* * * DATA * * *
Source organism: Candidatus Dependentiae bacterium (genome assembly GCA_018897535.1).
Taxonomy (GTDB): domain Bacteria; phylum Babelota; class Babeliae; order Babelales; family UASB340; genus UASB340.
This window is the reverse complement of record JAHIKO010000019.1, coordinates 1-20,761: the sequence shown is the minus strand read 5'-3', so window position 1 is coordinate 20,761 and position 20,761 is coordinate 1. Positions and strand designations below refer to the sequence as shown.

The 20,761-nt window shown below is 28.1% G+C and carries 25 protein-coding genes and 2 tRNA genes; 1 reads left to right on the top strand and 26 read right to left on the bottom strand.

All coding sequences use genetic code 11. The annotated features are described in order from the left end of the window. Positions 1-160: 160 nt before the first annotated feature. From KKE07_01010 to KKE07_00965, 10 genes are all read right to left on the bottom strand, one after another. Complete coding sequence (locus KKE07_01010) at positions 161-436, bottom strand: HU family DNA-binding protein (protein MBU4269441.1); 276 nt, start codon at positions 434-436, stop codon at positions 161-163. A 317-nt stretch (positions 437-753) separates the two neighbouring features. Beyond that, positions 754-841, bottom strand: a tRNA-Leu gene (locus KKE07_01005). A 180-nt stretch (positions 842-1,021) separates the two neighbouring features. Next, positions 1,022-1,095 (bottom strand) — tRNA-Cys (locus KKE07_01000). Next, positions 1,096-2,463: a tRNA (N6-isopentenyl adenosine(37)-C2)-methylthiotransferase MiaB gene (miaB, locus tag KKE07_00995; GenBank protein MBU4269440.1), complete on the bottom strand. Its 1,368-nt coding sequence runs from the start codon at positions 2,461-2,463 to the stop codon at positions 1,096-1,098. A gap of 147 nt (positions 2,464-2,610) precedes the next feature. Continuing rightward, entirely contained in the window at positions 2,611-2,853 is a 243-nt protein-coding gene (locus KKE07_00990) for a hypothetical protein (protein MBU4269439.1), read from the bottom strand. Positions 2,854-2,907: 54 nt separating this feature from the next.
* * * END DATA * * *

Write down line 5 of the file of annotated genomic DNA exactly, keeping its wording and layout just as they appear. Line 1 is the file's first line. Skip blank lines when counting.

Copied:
All coding sequences use genetic code 11. The annotated features are described in order from the left end of the window. Positions 1-160: 160 nt before the first annotated feature. From KKE07_01010 to KKE07_00965, 10 genes are all read right to left on the bottom strand, one after another. Complete coding sequence (locus KKE07_01010) at positions 161-436, bottom strand: HU family DNA-binding protein (protein MBU4269441.1); 276 nt, start codon at positions 434-436, stop codon at positions 161-163. A 317-nt stretch (positions 437-753) separates the two neighbouring features. Beyond that, positions 754-841, bottom strand: a tRNA-Leu gene (locus KKE07_01005). A 180-nt stretch (positions 842-1,021) separates the two neighbouring features. Next, positions 1,022-1,095 (bottom strand) — tRNA-Cys (locus KKE07_01000). Next, positions 1,096-2,463: a tRNA (N6-isopentenyl adenosine(37)-C2)-methylthiotransferase MiaB gene (miaB, locus tag KKE07_00995; GenBank protein MBU4269440.1), complete on the bottom strand. Its 1,368-nt coding sequence runs from the start codon at positions 2,461-2,463 to the stop codon at positions 1,096-1,098. A gap of 147 nt (positions 2,464-2,610) precedes the next feature. Continuing rightward, entirely contained in the window at positions 2,611-2,853 is a 243-nt protein-coding gene (locus KKE07_00990) for a hypothetical protein (protein MBU4269439.1), read from the bottom strand. Positions 2,854-2,907: 54 nt separating this feature from the next.